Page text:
Todd Nelson is going to have to manage personnel within a situation that handcuffs his lineup almost nightly. Even if C.J. Stretch is a better first line candidate, he needs to play fewer minutes. Thus coaching becomes more about in-between the ears stuff than it does actual ice placement. Yet this squad if capable of looking good while also being inexperienced. Nelson is used to that.
That brings us to Saturday and Sunday and an Autumn trip to Des Moines, Iowa. The defunct Houston Aeros have been resurrected in Iowa, this time, as the Minnestoa Wild affiliate bearing the same team name. The Iowa Wild will play their first games of the season against the Oklahoma City Barons Saturday and Sunday nights, and that is going to be a tough set of circumstances for the good guys of OKC.
Despite the change in locale, the team contains familiar Aeros of old. Tyler Cuma, Jaso Zucker, Darcy Keumper (currently on recall to Minnesota), Brett Bulmer, Zack Phillips, and Chad Rau just to name a few. That is a strong core that remains, and one that has long been punishing on OKC. With the obvious move to the Midwest Division, Oklahoma City will only face them four times this season with the meetups being at polar opposite ends of the season. Enjoy them now, you won’t see them for a while.
The first Wild game is tomorrow night against the OKC Barons (0-2-0) and here’s how the roster will look like.
Forwards: Brett Bulmer (#17), Raphael Bussieres (#18), Jake Dowell (#11), Kris Foucault (#13), Tyler Graovac (#4), Erik Haula (#9), Taylor Matson (#38), Carson McMillan (#27), Warren Peters (#25), Zack Phillips (#51), Chad Rau (#20), David Steckel (#26), and Jason Zucker (#16).
Defensemen: Corbin Baldwin (#14), Jonathon Blum (#24), Brian Connelly (#10), Tyler Cuma (61), Steven Kampfer (#21), Jon Landry (#7), Kyle Medvec (#8) and Carl Sneep (#3).
As for goaltenders, with Darcy Kuemper being up with the Minnesota Wild, it’ll be interesting to see how Johan Gustafsson (#31) should handle a #1 job in the AHL for a little moment. John Curry (#33) will be the backup after being initially released from his PTO earlier this week. The team signed Curry to a standard player contract yesterday.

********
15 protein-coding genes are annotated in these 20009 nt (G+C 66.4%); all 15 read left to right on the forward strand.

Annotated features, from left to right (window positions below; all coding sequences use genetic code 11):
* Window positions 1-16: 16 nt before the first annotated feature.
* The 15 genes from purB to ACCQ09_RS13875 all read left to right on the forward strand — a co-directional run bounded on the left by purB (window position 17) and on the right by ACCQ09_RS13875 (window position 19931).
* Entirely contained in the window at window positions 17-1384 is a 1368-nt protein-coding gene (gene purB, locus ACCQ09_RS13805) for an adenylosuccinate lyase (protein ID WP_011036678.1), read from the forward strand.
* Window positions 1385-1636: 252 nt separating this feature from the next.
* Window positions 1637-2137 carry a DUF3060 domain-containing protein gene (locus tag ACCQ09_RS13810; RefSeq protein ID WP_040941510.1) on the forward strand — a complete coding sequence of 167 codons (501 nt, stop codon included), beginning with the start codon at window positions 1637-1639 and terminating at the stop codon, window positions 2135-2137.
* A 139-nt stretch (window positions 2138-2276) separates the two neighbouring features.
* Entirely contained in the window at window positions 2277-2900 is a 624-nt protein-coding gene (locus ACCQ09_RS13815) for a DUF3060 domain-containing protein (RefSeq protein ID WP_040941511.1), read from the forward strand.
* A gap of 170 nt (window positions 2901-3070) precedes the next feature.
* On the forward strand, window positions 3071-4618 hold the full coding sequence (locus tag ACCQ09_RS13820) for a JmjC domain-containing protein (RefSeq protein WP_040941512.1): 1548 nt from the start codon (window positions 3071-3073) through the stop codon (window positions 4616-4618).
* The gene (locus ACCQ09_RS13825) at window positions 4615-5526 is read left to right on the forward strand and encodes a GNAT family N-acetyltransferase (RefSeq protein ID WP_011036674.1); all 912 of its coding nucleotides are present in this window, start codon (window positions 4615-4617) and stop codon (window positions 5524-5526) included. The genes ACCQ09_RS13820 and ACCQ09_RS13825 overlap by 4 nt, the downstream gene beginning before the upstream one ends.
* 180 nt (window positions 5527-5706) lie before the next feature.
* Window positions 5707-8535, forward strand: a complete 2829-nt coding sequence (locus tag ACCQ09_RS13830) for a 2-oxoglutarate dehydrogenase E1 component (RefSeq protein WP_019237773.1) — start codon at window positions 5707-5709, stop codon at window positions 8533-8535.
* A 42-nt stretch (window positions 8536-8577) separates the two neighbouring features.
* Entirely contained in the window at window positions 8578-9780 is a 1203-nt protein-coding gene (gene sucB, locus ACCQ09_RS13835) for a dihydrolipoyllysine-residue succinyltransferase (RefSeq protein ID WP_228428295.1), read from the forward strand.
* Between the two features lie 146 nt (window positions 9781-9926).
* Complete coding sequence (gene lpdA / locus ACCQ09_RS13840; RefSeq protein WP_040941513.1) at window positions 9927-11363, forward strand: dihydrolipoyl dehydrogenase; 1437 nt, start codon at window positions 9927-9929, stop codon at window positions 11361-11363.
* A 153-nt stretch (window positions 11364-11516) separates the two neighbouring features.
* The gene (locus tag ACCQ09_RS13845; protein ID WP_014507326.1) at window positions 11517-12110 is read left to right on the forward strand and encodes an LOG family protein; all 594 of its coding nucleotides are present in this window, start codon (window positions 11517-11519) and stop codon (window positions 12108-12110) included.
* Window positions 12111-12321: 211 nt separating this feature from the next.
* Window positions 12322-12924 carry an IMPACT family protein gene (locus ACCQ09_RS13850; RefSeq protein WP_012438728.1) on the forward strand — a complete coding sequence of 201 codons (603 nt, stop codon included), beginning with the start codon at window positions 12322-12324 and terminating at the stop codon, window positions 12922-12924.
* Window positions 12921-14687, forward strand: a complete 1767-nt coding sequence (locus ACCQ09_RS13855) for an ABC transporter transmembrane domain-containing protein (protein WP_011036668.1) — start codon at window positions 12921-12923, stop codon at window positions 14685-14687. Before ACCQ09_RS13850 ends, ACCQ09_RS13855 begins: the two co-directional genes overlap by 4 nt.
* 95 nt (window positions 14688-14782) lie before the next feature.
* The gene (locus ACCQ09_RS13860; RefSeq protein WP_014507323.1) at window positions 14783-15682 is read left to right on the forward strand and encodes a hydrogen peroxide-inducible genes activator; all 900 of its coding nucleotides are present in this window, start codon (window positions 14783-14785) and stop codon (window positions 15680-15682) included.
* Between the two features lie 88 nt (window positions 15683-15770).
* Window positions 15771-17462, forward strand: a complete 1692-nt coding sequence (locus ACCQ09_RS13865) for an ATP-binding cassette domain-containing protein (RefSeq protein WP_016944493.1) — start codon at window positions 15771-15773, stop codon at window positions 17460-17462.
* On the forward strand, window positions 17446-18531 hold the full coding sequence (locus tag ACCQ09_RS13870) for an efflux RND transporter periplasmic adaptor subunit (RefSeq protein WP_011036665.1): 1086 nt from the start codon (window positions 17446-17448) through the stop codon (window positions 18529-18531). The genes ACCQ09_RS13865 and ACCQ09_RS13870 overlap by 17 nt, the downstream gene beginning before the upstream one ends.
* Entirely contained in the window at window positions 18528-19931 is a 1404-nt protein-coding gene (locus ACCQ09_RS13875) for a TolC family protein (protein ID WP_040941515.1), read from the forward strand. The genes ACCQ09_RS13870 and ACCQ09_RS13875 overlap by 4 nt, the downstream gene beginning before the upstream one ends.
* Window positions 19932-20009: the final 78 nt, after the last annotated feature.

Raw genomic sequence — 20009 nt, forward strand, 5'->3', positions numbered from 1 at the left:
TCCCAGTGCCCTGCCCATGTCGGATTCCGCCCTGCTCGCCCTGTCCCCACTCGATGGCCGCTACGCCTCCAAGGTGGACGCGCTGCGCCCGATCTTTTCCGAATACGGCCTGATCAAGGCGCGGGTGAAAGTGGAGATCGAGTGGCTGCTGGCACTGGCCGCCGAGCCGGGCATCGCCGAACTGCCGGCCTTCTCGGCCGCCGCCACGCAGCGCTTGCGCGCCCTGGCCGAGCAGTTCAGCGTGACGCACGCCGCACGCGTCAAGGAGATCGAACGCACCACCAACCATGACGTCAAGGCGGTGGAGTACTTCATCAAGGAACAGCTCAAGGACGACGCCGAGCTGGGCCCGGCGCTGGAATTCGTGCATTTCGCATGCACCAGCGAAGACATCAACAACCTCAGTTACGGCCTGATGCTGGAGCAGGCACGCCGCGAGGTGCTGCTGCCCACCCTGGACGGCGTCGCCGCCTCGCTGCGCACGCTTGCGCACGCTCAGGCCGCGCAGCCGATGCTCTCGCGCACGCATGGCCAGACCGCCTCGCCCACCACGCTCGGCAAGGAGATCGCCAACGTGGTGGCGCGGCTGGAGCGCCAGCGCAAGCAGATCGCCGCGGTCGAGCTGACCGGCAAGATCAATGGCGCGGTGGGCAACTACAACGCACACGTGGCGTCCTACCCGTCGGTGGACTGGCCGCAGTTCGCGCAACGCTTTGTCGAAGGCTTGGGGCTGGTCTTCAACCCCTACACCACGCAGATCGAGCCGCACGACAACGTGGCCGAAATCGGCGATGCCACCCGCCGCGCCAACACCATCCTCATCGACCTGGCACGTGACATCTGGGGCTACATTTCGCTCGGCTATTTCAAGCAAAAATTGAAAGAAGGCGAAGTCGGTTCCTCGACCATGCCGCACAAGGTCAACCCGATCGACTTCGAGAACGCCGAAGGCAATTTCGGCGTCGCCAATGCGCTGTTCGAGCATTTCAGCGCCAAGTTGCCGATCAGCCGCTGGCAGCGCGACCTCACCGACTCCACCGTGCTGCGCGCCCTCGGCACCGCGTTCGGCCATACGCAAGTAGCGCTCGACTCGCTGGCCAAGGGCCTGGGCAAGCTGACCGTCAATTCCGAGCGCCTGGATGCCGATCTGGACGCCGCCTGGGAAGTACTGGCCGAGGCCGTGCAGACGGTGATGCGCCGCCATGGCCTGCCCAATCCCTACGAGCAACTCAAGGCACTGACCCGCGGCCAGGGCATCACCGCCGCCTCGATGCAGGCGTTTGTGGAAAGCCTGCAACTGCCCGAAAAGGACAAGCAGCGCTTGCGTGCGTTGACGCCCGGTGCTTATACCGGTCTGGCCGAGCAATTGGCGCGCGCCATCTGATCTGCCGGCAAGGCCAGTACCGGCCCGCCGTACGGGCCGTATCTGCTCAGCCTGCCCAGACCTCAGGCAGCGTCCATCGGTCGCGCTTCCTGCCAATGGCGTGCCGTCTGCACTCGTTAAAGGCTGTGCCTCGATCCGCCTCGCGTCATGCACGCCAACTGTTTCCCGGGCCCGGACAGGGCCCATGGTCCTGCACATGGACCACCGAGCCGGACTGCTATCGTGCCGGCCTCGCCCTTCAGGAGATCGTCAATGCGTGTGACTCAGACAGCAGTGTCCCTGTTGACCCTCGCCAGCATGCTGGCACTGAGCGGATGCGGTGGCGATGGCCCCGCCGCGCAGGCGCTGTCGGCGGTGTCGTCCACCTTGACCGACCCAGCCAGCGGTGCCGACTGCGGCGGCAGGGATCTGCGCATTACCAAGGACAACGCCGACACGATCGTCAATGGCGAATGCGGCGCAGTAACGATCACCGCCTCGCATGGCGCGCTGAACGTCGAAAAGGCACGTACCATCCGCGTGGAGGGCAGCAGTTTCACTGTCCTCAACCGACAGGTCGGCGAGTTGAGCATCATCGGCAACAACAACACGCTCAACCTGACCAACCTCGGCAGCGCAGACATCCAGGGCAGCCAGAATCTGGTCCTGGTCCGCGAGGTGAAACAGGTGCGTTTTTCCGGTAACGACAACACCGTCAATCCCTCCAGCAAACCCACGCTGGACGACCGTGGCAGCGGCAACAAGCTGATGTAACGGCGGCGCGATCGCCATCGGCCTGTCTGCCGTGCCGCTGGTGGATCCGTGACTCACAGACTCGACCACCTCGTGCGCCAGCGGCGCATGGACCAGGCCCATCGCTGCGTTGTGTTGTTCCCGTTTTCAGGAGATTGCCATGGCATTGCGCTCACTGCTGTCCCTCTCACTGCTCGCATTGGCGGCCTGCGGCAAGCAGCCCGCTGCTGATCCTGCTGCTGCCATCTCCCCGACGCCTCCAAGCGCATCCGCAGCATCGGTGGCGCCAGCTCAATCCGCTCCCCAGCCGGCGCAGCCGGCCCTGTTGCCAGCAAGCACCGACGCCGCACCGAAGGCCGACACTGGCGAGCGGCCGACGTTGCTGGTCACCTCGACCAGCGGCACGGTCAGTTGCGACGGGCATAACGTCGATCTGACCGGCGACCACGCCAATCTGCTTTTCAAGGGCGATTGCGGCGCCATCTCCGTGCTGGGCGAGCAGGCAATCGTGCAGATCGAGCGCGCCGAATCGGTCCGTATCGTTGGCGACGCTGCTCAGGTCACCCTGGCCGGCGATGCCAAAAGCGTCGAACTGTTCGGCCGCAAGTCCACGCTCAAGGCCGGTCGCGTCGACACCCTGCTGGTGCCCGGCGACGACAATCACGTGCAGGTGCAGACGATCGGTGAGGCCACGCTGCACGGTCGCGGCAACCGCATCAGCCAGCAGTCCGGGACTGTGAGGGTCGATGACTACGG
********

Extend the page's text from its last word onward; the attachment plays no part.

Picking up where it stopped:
Some line combinations during an exhibition game were Dowell-Steckel-McMillan, Zucker-Haula-Matson, Bussieres-Graovac-Phillips and Foucault-Rau-Bulmer.
The potential for this team to be really good is there. It will take several games for them to get their sea legs, but they will come out swinging for the fences, no doubt.
Oklahoma City’s lineup will probably be another mishmash of players. Brandon Davidson returns in the wake of Larsen being sent to Edmonton. Also added to the roster is Denis Grebeshkov via a conditioning stint following a groin injury in preseason.
Here are the most recent lines and pairs for the Oklahoma City Barons:
Larsen is gone, Grebeshkov is in. Don’t assume that those two are interchangeable, but don’t expect Grebs to play large minutes in game one either. They’ll ease him in, but he will get a good assignment.
Olivier Roy probably gets the second of the two starts this weekend, and that could be interesting. Bachman has been good, not great, and the goaltending needs to improve quickly in the coming weeks. I think it will.
Patricia Teter is making the trip to Des Moines, so make sure you follow her on twitter (@Artful_Puck). She will share her thoughts on the experience in the coming days.
Check back following each game for a quick recap and some thoughts on what transpired. In the meantime, download a Love and Rockets album, you won’t be disappointed.
OKC at Iowa – Saturday, 7:05PM CDT
OKC at Iowa – Sunday, 4:05 CDT
Both games will likely be broadcast on KXXY 96.1 FM or via iHeartRadio (Oklahoma State game airs much earlier on Saturday; no conflict there)